Ambulance delays led to ‘secondary Covid victims’
Ambulances waiting outside busy hospitals over Christmas led to “secondary Covid victims”, the Royal College of Emergency Medicine has said.
Information requests show that the number of hours ambulances spent waiting to offload patients rose by 63% in London and 48% in the West Midlands.
BBC News has spoken to the wife of a man who died of a stroke, having waited three hours for an ambulance.
The NHS said capacity had been freed up despite increasing Covid-19 infections.
NHS England said the number of individual ambulances waiting more than 30 minutes across the whole of England from the end of December to the beginning of February, had fallen.
A spokesperson said: “Despite seeing a significant increase in the number of patients with coronavirus at the end of December, the NHS has worked together to free up capacity and enable quicker patient handovers.”
Rose Rwagasore was working as a nurse treating coronavirus at North Middlesex Hospital in north London on New Year’s Eve, when her teenage children called her late in the evening to say their father, Robert Wabwire, was unwell, with a sudden headache and vomiting.
Despite calling 999, no ambulance had arrived. Increasingly concerned, Rose spoke to her husband on the phone and recognised his speech was slurred, a common warning sign of a stroke.
Rose drove home but her husband deteriorated further, and she performed CPR.
“It is literally five minutes to the hospital”, she says. “But because now he could not move, we couldn’t get him in the car.”
The first of three ambulances arrived more than three hours after the initial call. The family had rung 999 four times.
The desired response time for patients with symptoms of a stroke is 18 minutes.
Robert, 48 years old, had died by the time paramedics arrived. Rose says she feels his death could have been prevented.
“I can’t really expect that an ambulance can take such a long time,” she said.
“The children were alone in the house with their father who was unwell.”
- London 999 calls as high as Covid first wave peak
- Ambulance wait times in England ‘off the scale’
- England care home residents to get one visitor each
Ambulance Trusts record handover times if the wait outside hospital exceeds 30 minutes.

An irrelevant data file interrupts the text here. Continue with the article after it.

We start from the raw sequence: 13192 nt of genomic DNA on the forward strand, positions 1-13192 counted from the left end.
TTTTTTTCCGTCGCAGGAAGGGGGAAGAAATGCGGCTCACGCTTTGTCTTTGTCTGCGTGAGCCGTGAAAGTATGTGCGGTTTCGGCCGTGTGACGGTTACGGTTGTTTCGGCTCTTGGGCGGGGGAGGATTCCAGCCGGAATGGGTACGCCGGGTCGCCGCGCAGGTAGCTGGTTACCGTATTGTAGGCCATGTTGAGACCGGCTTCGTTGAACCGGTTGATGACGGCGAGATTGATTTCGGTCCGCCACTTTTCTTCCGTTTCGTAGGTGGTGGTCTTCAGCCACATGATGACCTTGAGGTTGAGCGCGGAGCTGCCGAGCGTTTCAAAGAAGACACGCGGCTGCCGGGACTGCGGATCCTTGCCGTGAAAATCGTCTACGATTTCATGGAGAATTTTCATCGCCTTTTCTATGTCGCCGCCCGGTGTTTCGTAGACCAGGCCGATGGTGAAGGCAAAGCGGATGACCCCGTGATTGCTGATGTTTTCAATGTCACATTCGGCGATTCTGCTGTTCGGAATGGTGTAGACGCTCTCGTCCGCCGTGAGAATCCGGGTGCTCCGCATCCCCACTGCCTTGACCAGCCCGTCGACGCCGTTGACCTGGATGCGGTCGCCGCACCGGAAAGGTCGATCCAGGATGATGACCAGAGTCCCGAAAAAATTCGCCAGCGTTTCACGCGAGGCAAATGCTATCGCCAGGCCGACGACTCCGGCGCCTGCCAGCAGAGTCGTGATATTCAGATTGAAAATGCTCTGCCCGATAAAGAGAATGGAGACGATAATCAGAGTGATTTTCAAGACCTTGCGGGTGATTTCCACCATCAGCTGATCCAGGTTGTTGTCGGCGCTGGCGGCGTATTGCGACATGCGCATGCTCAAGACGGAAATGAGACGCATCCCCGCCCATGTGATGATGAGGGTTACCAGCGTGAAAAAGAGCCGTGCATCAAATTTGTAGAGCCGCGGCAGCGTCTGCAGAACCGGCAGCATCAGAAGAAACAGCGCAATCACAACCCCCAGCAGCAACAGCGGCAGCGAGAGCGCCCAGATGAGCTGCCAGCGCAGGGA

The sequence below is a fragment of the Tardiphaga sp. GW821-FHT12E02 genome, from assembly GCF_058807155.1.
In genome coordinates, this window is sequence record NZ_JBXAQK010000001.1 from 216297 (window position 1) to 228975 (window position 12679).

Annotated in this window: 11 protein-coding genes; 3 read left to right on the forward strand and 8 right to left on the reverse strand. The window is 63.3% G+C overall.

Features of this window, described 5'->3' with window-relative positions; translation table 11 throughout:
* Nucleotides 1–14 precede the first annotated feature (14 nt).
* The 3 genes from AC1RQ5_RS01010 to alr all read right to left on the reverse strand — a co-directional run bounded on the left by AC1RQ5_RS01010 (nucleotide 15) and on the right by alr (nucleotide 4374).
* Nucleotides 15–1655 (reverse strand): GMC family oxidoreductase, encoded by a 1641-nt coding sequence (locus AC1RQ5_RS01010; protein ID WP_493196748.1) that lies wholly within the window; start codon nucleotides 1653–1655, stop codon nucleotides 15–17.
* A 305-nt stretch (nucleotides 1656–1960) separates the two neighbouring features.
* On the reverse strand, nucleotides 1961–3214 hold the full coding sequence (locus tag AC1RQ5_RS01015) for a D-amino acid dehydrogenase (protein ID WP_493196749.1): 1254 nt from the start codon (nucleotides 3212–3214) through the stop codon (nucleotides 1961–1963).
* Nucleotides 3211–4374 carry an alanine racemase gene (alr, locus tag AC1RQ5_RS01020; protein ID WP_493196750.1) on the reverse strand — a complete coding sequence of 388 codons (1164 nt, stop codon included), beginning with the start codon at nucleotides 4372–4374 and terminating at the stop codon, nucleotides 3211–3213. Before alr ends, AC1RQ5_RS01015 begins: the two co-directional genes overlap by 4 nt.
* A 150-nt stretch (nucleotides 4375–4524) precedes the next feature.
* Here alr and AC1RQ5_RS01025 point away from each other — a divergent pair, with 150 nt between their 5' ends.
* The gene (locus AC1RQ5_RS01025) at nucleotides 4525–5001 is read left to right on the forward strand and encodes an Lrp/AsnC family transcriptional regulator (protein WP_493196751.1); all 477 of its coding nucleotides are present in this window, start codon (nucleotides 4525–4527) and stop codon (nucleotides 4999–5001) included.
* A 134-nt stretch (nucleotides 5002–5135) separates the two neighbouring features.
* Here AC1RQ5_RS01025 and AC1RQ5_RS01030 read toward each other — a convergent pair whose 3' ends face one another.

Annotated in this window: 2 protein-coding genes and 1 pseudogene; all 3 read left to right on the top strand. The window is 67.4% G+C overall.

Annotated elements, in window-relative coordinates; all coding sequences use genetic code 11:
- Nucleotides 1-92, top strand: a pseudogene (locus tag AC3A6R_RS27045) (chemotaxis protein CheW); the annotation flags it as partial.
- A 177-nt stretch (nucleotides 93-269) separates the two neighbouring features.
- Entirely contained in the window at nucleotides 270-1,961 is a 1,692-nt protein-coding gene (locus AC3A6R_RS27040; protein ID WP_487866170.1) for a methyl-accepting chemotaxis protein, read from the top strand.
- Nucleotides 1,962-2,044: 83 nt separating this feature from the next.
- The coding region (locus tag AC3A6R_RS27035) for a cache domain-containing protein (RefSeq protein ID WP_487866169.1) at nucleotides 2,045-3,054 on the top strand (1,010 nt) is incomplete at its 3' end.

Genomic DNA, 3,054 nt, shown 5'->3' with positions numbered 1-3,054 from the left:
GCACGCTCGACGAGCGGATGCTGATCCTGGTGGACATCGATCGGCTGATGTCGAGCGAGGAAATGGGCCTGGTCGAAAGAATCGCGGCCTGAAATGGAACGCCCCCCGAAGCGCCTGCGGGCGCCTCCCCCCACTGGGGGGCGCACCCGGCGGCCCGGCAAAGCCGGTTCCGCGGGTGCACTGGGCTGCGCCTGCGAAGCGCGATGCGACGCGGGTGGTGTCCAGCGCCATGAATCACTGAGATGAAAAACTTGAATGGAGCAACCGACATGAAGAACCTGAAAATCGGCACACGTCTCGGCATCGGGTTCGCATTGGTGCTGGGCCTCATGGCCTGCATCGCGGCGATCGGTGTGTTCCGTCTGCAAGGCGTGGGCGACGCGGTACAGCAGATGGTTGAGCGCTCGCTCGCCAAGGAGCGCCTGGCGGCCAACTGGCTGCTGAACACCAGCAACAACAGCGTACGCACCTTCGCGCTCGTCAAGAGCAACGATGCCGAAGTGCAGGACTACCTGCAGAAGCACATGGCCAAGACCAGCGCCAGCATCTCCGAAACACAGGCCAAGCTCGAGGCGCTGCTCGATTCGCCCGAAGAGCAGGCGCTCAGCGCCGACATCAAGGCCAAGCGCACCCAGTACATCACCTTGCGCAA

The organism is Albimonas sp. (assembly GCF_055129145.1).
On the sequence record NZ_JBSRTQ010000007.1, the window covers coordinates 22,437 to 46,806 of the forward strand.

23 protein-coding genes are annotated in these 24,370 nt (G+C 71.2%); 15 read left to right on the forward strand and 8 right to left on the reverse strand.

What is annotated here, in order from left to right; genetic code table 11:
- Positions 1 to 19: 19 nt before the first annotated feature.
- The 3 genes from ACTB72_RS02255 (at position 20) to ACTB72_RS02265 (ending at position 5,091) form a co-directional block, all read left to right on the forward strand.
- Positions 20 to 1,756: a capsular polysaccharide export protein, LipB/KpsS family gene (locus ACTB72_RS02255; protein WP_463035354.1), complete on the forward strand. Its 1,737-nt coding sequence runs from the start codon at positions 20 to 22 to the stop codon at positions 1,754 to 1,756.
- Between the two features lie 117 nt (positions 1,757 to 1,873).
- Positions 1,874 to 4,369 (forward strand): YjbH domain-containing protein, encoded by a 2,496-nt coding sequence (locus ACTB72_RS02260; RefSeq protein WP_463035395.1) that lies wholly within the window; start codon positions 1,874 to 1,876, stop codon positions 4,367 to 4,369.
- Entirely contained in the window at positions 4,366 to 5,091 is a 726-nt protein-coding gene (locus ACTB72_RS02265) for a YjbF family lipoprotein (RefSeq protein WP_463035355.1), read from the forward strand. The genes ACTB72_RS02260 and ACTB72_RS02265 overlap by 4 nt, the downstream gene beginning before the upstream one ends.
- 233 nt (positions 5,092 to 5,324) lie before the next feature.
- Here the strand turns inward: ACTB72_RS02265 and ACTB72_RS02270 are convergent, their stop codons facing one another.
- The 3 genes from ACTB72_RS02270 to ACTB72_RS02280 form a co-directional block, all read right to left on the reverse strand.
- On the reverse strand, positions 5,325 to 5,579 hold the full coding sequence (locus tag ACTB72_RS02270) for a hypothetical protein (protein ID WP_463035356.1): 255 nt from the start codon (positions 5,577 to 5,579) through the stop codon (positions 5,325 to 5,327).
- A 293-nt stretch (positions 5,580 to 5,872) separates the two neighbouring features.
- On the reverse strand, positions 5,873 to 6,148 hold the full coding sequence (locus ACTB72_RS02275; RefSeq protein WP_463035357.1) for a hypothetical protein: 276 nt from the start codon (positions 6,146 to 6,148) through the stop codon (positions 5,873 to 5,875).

BBC News has learned that ambulances outside Robert’s local hospital, North Middlesex, spent, on average, double the time waiting during the week he died, compared with the equivalent week the year before. In the week Robert died the wait was 197.8 hours. For the corresponding week in 2019 it was 94.1 hours.
In London overall, ambulances waited for 4,164 hours in the two weeks spanning Christmas and New Year – a 63% increase on the 2,550 hours for the same time period in 2019.
In the West Midlands, there was a 48% increase on last year – 3,954 hours for the fortnight from 28 December 2020, compared to 2,673 hours for the same time period in 2019.
In other parts of England, waiting times showed an improvement on the previous year.
Richard Webber, from the College of Paramedics, said handover delays meant patients calling 999 may have to wait longer.
BBC News has learned of other serious incidents in December and January:
- A patient with signs of sepsis and recent abdominal surgery waited for more than six hours
- A patient had a cardiac arrest and died following seven calls to 111 and 999 and having waited more than four hours for an ambulance
- A patient with heart palpitations faced a lengthy wait for paramedics and then suffered a heart attack
Royal College of Emergency Medicine vice-president Adrian Boyle said: “All that’s happened is Covid has taken a very fragile system and basically pushed it over the edge.
“The idea that there are patients who have called for help [and] a paramedic has made a judgement that this is a person who is seriously ill, and they get to the hospital and the whole system that’s designed to help them is unable to help them…I think that’s absolutely ghastly.”
The London Ambulance Service said December 2020 was its busiest ever month, and it responded to more emergency calls than during the peak of the first pandemic wave. West Midlands Ambulance Service said it had “substantially increased the number of staff available to respond to patients”.
A Department of Health and Social Care spokesperson said: “Covid-19 has put the NHS under acute pressure and our heroic paramedics, nurses and doctors have been doing everything possible to ensure hospitals continue to provide vital services and quality healthcare.
“We recognise the unique challenges facing the NHS and we continue to make sure our health service has the capacity and resources – both financial and practical – it needs to continue to weather the Covid storm.”
Published at Sat, 20 Feb 2021 01:52:16 +0000